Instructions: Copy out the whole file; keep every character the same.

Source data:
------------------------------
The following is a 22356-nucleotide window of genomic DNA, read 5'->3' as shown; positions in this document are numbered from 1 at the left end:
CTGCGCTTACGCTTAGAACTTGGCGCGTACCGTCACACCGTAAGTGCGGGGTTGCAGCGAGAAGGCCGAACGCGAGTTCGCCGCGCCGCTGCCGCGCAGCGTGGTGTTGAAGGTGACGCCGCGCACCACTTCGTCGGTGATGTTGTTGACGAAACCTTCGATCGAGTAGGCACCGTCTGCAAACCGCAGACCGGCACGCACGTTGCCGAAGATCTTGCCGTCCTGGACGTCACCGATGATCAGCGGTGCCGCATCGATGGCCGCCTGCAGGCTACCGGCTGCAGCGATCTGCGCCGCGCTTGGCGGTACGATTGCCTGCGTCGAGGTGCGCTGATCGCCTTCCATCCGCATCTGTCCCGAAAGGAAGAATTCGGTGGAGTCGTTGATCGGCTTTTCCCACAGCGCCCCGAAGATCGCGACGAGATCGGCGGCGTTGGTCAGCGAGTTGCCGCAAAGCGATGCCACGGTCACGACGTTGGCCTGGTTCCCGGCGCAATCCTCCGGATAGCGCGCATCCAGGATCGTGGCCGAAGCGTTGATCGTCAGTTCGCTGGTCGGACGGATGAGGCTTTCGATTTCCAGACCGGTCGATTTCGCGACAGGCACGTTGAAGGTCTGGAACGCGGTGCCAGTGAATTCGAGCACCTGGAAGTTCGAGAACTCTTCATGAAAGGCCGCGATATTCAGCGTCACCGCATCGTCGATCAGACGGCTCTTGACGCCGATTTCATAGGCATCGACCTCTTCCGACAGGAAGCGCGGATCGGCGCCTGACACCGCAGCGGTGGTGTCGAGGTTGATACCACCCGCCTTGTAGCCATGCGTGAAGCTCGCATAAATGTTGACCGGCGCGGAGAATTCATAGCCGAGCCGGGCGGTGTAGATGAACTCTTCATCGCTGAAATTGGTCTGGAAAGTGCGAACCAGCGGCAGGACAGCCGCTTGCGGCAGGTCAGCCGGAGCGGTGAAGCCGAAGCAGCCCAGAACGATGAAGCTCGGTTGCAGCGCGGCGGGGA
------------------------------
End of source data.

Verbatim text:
The following is a 22356-nucleotide window of genomic DNA, read 5'->3' as shown; positions in this document are numbered from 1 at the left end:
CTGCGCTTACGCTTAGAACTTGGCGCGTACCGTCACACCGTAAGTGCGGGGTTGCAGCGAGAAGGCCGAACGCGAGTTCGCCGCGCCGCTGCCGCGCAGCGTGGTGTTGAAGGTGACGCCGCGCACCACTTCGTCGGTGATGTTGTTGACGAAACCTTCGATCGAGTAGGCACCGTCTGCAAACCGCAGACCGGCACGCACGTTGCCGAAGATCTTGCCGTCCTGGACGTCACCGATGATCAGCGGTGCCGCATCGATGGCCGCCTGCAGGCTACCGGCTGCAGCGATCTGCGCCGCGCTTGGCGGTACGATTGCCTGCGTCGAGGTGCGCTGATCGCCTTCCATCCGCATCTGTCCCGAAAGGAAGAATTCGGTGGAGTCGTTGATCGGCTTTTCCCACAGCGCCCCGAAGATCGCGACGAGATCGGCGGCGTTGGTCAGCGAGTTGCCGCAAAGCGATGCCACGGTCACGACGTTGGCCTGGTTCCCGGCGCAATCCTCCGGATAGCGCGCATCCAGGATCGTGGCCGAAGCGTTGATCGTCAGTTCGCTGGTCGGACGGATGAGGCTTTCGATTTCCAGACCGGTCGATTTCGCGACAGGCACGTTGAAGGTCTGGAACGCGGTGCCAGTGAATTCGAGCACCTGGAAGTTCGAGAACTCTTCATGAAAGGCCGCGATATTCAGCGTCACCGCATCGTCGATCAGACGGCTCTTGACGCCGATTTCATAGGCATCGACCTCTTCCGACAGGAAGCGCGGATCGGCGCCTGACACCGCAGCGGTGGTGTCGAGGTTGATACCACCCGCCTTGTAGCCATGCGTGAAGCTCGCATAAATGTTGACCGGCGCGGAGAATTCATAGCCGAGCCGGGCGGTGTAGATGAACTCTTCATCGCTGAAATTGGTCTGGAAAGTGCGAACCAGCGGCAGGACAGCCGCTTGCGGCAGGTCAGCCGGAGCGGTGAAGCCGAAGCAGCCCAGAACGATGAAGCTCGGTTGCAGCGCGGCGGGGA